Module 11: Neuron Anatomy & Physiology

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What are the 2 basic types of cells nervous tissue contains?

neurons and neuroglia

What are neurons?

Individual nerves cells that conduct signals in the NS.

How many neurons are in the human brain?

100 billion

What do nerve cell serve?

sensorimotor activities and higher mental functions (e.g., memory, thought, language, reasoning and calculation.)

What are neuroglia cells?

supporting and insulating cells. also interstitial cells

What is the function of neuroglia cells?

they hold neurons in place.

Where are neurons not encapsulated/insulated from each other?

at the synapses

By providing insulation, glial cells prevent _____

abberant spread of signals

_____ cells far outnumber neurons by __-__ times.

Glial cells far outnumber neurons by 5-50 times.

What makes up half of the CNS volume?

Glial cells

What are equivalent to glial cells in the PNS?

Schwann Cells

What forms myelin in the PNS?

Schwann cells

What forms the axon covering in the PNS?

Schwann cells

What is neurolemma known as?

Schwann cells

What forms myelin in the CNS?

Oligodendroglia

When does myelination begin?

prenatal

When are pathways in the CNS fully myelinated?

2 years of age

What are the 3 types of glia in the CNS?

Oligodendroglia
Astroglia
Microglia

What are Oligodendroglia?

Equivalent to Schwann Cell in the PNS
lay down the myelin sheath in the CNS

What has sheet like processes that extend out among neurons?

astroglia

What occupies spaces between neural processes in the gray matter?

astroglia

What insulates the synapse?

astroglia

Why are astroglia believed to play a role in transport of substances between capillaries and neurons and in the blood brain barrier?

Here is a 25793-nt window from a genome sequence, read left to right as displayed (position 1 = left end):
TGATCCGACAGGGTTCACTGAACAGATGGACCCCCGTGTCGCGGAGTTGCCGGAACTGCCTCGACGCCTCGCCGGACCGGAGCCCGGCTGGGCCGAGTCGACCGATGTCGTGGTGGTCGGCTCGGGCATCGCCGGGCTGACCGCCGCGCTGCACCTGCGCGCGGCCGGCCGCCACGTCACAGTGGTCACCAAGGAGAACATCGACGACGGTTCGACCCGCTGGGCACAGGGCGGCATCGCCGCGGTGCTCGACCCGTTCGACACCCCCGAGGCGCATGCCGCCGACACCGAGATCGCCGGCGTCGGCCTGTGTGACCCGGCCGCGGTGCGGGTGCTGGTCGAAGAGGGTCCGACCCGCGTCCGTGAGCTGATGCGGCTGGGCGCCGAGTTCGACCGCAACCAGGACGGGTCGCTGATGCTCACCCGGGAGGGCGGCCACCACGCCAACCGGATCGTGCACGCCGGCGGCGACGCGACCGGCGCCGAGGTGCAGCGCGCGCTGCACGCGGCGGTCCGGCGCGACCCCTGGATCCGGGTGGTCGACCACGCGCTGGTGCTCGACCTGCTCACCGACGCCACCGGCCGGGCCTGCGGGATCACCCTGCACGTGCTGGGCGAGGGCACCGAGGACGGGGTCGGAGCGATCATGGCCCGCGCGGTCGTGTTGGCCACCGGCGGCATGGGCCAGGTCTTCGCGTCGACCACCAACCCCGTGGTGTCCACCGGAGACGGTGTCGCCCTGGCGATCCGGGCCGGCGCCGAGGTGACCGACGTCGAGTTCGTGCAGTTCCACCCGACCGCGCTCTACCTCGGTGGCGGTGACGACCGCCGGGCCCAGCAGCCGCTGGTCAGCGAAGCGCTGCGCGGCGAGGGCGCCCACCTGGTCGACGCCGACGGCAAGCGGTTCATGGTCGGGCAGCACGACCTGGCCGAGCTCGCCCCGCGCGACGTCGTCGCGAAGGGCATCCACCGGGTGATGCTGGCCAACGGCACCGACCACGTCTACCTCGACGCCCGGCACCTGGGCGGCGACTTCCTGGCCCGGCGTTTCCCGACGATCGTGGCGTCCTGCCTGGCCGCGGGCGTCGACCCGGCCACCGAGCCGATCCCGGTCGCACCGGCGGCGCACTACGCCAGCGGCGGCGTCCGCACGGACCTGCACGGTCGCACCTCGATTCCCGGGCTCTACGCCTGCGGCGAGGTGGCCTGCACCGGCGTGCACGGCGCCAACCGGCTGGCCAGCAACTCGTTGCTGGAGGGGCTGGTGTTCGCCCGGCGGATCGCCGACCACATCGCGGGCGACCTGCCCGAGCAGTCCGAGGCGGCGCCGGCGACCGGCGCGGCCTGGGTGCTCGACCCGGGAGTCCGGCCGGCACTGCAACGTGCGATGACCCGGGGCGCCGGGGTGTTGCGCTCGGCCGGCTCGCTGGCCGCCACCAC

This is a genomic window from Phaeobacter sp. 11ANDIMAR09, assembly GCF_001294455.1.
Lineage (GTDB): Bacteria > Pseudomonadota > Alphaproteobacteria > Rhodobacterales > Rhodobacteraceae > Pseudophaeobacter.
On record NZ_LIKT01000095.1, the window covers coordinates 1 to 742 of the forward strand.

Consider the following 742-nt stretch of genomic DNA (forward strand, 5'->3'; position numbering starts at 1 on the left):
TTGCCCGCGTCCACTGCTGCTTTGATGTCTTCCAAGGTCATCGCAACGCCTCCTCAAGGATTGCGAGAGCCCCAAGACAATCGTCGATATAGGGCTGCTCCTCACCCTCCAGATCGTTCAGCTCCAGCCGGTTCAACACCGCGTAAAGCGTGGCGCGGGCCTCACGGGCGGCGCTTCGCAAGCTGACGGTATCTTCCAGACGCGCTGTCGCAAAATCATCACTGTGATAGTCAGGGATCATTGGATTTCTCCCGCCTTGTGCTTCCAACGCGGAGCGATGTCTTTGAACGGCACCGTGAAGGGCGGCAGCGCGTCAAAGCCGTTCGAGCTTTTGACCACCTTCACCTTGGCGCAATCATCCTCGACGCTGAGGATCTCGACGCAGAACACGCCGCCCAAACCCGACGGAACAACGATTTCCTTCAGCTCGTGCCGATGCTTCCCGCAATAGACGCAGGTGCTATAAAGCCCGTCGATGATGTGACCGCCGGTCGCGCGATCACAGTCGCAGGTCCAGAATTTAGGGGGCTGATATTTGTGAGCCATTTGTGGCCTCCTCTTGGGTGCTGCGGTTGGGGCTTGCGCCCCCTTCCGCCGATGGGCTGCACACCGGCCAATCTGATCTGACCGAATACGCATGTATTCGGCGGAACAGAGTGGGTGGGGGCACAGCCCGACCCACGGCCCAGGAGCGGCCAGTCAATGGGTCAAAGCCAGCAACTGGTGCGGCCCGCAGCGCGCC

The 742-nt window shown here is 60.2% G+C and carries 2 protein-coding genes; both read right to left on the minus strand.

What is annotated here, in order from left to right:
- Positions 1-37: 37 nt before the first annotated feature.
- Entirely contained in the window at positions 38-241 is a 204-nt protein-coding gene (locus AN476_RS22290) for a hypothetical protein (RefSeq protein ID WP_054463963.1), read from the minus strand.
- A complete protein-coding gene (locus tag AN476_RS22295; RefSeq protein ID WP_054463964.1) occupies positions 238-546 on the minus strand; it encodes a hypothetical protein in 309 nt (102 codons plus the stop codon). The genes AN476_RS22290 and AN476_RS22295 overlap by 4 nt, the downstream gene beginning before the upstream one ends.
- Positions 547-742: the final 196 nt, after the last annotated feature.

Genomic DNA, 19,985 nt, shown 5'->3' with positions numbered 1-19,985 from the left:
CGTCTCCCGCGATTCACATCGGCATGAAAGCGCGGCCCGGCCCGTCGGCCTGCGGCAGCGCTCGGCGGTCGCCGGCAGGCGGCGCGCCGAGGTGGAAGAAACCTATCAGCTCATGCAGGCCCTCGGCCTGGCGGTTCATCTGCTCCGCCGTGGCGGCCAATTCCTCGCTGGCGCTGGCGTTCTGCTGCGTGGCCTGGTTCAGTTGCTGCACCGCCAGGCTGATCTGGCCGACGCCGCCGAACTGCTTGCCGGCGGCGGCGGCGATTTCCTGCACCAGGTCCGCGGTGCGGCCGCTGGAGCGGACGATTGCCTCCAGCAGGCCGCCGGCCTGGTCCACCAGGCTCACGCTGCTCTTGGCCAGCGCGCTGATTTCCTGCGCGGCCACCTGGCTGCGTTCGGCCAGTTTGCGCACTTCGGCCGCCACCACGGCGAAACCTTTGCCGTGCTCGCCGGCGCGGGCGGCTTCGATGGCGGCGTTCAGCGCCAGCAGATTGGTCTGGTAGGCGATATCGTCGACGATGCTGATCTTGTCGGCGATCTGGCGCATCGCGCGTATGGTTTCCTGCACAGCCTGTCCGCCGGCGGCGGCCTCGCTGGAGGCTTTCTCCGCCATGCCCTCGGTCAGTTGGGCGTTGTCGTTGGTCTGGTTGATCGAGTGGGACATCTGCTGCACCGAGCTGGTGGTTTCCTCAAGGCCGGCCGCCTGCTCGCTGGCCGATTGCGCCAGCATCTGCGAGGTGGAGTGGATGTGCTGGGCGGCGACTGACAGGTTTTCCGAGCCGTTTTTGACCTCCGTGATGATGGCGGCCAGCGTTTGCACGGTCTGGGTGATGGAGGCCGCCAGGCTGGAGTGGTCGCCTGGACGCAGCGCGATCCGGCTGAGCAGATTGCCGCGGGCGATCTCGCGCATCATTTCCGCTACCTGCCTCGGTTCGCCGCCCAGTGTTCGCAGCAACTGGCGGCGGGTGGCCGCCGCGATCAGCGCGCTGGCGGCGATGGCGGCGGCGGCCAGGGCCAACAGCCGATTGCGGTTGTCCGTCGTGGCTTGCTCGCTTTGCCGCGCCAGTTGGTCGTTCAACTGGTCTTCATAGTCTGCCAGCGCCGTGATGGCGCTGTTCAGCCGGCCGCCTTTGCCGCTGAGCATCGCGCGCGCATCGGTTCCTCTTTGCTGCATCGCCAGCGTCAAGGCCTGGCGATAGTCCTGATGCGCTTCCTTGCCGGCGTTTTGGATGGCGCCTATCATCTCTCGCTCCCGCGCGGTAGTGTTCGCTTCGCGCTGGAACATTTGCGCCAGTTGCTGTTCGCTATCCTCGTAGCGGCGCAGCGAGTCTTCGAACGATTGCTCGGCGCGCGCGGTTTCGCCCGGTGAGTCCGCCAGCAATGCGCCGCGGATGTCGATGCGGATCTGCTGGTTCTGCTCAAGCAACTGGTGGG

Because they have end-feet that contact capillaries

What are the largest and most numerous of the glial cells?

astroglia

What are the cells that remove cell debris generated in normal cell death and in degenerating brain tissue/cell death due to brain injury?

microglia

What cells look like Halloween ghosts?

microglia

Where are microglia found?

in choroid plexus and other structures related to the ventricles

What is composed of glial cells that line the ventricles and choroid plexus?

ependyma

What functions as phagocytes (macrophages)?

microglia

When do microglia remove cell debris?

in normal death or in cell death due to injury

What is a soma?

cell body

What is the metabolic center of the neuron?

soma

What is known as the receiving tree?

dendrites

What are the neoplasms?

Tumors

What is glioma?

tumor involving glia

What is glioblastoma?

most frequent type of tumor in adults

What is are three types of glia tumors?

glioma, glioblastoma, astrocytoma

What do dendrites receive?

integrative synaptic input from other neurons

Together with the ___ ___, dendrites constitute the ______ segment of the neuron

Together with the cell body, dendrites constitute the receptive segment of the neuron.

What unit is specialized as a receptor and integrator of info received from other neurons?